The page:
|Amazon clearly didn't use their noodle when trying to launch the Kindle in China|
One of the departments of which I was a satisfied user until recently was their MP3 department. Uploads were quick and easy and I felt confident that I was buying legally, with part of my money going to people who had made the music. Even once I moved to France, I continued to use the Amazon UK MP3 site with abandon. However, I recently got a pop-up message denying my purchase on the basis that I lived in France. I then tried to purchase via Amazon France (at Amazon UK's suggestion), which also denied purchase due to geographical restrictions. This is extremely frustrating: I enjoy a wide range of (sometimes slightly off-the-wall) music, and one of the reasons I have used Amazon is its ability to always find what I was after. Other retailers barely leave the Top 40, which is no good for someone like me.
Further investigation revealed that other users had also had this problem, and many suggested solutions (both legal and illegal). I don't like to use iTunes, as I don't currently use an iPod, having opted for a Creative instead (plenty of non-Apple products have problems playing iTunes tracks). However, luckily for me, there are plenty of other legal ways to get music, including Legal Sounds and FairShare Music.
But even though many acknowledge that this is not Amazon's fault, being a problem caused by the record industry, this hasn't made me feel entirely favourable towards Amazon, and along with other news, has caused me to take my custom elsewhere. Amazon have a reputation for innovation, and have a knack for coming up with ideas that people will actually use, such as the installation of Amazon lockers at certain Staples stores in the US, where customers can pick up their purchases from a secure location. I also certainly don't despise my Kindle, which has given me the gift of portability and new books in an instant (a more detailed review of the device, as well as the Kindle Fire, is to follow).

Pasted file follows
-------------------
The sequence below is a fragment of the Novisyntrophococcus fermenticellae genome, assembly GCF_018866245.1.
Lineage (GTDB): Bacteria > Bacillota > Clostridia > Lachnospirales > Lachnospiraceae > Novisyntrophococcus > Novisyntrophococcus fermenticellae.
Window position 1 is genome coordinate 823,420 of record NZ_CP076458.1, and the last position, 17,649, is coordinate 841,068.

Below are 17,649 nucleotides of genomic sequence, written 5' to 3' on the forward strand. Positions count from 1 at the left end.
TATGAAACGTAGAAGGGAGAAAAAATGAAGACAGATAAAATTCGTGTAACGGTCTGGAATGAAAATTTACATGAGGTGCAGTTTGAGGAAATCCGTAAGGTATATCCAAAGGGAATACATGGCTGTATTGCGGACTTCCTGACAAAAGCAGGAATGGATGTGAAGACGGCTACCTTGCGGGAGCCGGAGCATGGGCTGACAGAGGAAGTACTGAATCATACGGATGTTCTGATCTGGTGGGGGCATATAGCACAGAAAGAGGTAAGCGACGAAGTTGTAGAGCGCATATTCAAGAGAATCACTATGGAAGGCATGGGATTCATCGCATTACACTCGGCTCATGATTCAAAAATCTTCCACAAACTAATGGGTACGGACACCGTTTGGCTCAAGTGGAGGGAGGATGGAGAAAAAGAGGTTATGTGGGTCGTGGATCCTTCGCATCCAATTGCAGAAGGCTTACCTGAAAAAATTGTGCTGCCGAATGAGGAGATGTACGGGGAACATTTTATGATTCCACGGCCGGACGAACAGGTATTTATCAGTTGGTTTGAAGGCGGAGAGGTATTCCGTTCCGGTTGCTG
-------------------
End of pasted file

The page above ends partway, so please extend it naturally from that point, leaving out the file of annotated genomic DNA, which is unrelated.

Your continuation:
However, Amazon's recent tax evasion strategies (you know, the ones that have been splashed all over the news recently) and the constant whisper in the background that they are killing independent bookstores (and even the entire publishing industry thanks to their incredibly low prices) are beginning to leave a certain bad taste in my mouth. This is also exacerbated by Amazon's latest antics in China. On December 13th, it gaily announced the opening of its Kindle store there, which would initially sell ebooks for users in China to read on the Kindle mobile app, with a view to launching the Kindle before the end of 2014. However, Amazon clearly hasn't used its noodle and has got itself into hot water already (groan): Cnet reports that Amazon did not in fact secure appropriate authorization to sell ebooks in China before going ahead. According to Chinese press and publication law, Amazon needed to obtain at least one of four licences in order to do this, and instead of doing this independently, just borrowed one from a partner. Can everybody here say oops?
This series of gaffes and criticism could possibly cause people to take their business elsewhere. Independent bookstores still proliferate in London, the US, and Paris, with many having a long history, proving that they too are able to move with the times. Such outlets also offer people a choice: I do worry about what will happen to my Kindle books when or if I ever go for another e-reader in future.
Amazon is still big business, though, and all of those little independent bookstores must feel like very small fish in an exceedingly large pond, especially with such a shark coming up behind them, flashing its black and yellow teeth at every turn. (A wasp, I suppose, would have made a better metaphor, but hey, we're here now - let's stick with it.) So what will the world do? And what will I personally do?
Of course, it isn't possible to make meaningful predictions, even if you happen to be an expert in economics or in the publishing industry itself. One reason for this is the fast pace at which technology moves: ten years is a long time in technological terms, and I can't even remember if Amazon figured so strongly in my buying habits as we entered 2003 (when I was midway through my sixth-form years - eek!). Who knows where the world will be buying from in 2023? For now, though, I don't think it would be realistic to say I will stop buying from Amazon completely. I have, though, already begun to wean myself off them when it comes to buying music, and will try to do this more in future for other media also, out of my love for books, music and film, and my appreciation of the sheer work done by those who make them.